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12.04.2008:... Economics and Educating the Public...

You've done a lot of press conferences, and I think you've done a great job, but I've always felt like something's been missing.
Last night, I figured out what it is...

You're missing the opportunity to add "Economics Education for everyone in the country who needs it," and the chance to explain how it affects them and get them on your side.


America has one of the highest "productivity" levels in the world.

But what does that really mean, and what does that mean to "Joe Six-Pack" that nobody ever taught him in high school?

It means that, if productivity is high, fewer people are needed to create the same output of goods or services.

That may be clear to you and me, but to many people, what it means is "higher unemployment."

A blogger recently espoused the idea of essentially returning the US to an agrarian economy... "closer to the earth, lower pollution, less cars, travel, electrical generation needs..." and on and on...

What was missing in their "thought process" was the concept that, in creating an "It's A Wonderful Life" scenario, the real people involved would also be giving up virtually all of their free time to reach those "goals."

Now, maybe that would be a good thing, but I don't have the physical capacity to farm the ten or twenty acres of green-grocer crops, plus the hogs and cows and so on, I'd need to feed even my family of two on a year-round, sustainable basis.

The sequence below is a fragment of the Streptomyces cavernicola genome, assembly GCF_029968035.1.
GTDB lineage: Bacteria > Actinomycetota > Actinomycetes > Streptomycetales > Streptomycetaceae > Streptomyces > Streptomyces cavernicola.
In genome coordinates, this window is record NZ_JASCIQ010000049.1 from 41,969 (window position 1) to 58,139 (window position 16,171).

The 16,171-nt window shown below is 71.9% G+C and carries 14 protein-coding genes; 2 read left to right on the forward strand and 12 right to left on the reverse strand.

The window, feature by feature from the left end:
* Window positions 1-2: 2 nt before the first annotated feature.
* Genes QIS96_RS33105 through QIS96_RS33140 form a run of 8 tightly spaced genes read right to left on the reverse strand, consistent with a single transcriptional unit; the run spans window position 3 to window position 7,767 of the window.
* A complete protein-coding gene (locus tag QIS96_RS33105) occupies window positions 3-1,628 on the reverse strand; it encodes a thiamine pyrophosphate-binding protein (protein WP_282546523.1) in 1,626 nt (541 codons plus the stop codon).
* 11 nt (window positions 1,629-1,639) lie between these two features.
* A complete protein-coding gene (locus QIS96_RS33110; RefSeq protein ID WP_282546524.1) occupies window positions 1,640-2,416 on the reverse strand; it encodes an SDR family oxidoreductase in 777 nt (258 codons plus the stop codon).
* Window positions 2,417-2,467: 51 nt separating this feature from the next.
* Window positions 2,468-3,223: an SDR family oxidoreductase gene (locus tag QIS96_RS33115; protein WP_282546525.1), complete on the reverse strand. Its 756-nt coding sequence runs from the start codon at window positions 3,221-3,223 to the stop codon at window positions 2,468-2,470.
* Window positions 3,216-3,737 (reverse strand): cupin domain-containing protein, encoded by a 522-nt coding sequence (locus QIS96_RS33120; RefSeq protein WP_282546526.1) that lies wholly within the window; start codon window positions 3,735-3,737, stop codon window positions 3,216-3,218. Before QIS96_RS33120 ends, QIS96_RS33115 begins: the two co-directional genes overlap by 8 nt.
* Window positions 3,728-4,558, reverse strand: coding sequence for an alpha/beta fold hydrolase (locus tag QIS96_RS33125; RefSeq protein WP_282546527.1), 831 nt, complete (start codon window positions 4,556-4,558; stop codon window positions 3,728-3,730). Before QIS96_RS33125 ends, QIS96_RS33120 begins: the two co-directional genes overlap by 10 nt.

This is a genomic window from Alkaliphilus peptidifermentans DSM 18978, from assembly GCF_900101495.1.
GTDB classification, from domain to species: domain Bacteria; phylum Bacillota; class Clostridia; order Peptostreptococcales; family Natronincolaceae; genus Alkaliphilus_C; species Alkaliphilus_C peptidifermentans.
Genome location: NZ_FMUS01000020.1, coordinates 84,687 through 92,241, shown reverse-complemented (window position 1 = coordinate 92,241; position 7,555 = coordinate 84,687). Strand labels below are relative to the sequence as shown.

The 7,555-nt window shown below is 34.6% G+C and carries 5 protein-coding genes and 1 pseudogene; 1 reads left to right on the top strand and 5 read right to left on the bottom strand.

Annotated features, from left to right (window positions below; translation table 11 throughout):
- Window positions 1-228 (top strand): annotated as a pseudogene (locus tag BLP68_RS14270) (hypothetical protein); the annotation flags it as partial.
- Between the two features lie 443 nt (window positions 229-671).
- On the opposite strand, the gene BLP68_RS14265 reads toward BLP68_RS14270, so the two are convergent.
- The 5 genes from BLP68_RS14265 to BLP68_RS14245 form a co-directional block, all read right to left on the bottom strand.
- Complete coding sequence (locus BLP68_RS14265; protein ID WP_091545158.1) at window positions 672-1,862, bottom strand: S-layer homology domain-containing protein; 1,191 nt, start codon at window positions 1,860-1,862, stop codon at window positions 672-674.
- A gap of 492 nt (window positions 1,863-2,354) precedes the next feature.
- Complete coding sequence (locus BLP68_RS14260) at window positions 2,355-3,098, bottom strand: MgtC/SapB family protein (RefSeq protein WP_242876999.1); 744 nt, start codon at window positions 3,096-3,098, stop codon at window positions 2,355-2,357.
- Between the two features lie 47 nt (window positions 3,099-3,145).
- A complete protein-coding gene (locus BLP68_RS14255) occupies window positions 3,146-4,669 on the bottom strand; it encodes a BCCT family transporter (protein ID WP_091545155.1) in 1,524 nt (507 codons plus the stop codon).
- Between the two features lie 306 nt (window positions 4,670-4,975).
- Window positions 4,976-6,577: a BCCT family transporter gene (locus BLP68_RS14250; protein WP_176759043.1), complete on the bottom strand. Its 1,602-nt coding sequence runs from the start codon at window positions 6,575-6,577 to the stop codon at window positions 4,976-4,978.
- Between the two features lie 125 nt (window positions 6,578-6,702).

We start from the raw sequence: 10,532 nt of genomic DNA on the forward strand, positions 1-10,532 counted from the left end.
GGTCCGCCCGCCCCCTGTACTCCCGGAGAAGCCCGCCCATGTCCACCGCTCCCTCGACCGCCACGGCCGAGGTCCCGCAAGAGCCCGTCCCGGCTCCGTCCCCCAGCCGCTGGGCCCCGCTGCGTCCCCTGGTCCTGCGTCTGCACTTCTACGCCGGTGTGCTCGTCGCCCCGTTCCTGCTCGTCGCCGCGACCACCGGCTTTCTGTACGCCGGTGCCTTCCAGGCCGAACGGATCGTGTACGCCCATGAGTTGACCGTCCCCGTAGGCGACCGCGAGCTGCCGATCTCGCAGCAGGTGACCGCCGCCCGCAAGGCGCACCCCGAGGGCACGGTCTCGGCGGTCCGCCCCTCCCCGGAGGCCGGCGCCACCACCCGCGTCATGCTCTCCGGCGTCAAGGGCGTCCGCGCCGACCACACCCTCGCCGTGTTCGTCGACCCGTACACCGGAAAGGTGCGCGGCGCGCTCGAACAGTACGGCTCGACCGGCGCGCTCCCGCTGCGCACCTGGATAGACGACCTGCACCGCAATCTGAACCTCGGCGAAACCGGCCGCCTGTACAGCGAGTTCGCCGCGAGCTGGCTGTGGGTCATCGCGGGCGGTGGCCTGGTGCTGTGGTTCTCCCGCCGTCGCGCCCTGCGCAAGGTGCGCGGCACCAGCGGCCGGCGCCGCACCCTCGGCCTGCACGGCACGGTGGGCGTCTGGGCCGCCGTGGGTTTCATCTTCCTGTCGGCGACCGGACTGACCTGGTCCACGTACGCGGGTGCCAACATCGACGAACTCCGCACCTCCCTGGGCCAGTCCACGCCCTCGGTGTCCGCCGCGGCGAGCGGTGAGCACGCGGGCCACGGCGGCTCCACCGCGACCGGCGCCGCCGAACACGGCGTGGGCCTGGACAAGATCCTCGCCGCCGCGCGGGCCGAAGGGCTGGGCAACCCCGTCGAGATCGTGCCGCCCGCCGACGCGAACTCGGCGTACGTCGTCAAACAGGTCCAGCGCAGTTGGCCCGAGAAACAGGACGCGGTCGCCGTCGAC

And I remember some statistic that, while maybe 75 years ago, something like two-thirds of the US population was required to feed the total population, that number today is down in the 1-5% range. The number should be easy to verify, but the point is: farm productivity is immensely higher and the result is: a lot of farmers aren't needed any more.

Good News or bad news? And what does Joe Six-Pack think is the "right solution" and why?

It takes fewer workers to build a car. Lower costs for labor, wages, insurance, etc., and cars can have lots more safety built in at a lower price and hence, cost to the consumer.

If the goal becomes "full employment" there are two basic ways to achieve the goal: lower productivity or develop new industries with new jobs.

The US could be the "brain center" for the world, creating the best new technologies, industries and jobs. The industries could be exported, with us as the world's best consultants for making that kind of progress happen. Helping the entire world build the most efficient solar farms, water purification plants, and so on.

Or we can whine about how jobs keep "getting lost" because they're not needed as productivity goes up and other countries' people are willing to do the same work for lower pay. Raise the bridge or lower the river? Lower productivity and build trade barriers or create new industries for everyone?

No-brainer? Apparently not for Joe Six-Pack.

You have the opportunity to include educational items like this in every "fireside chat" or news conference, if you do it right. Just a few words that underscore the real, tangible benefits of NAFTA [or is opposition to it religious issue for you... a belief unfounded on facts, as it is for so many of the "Joes" out here?]. Emphasize how productivity helps raise standards of living and that we must create new jobs to replace the ones no longer needed.

Make it the "buggy whip history" part of your talks.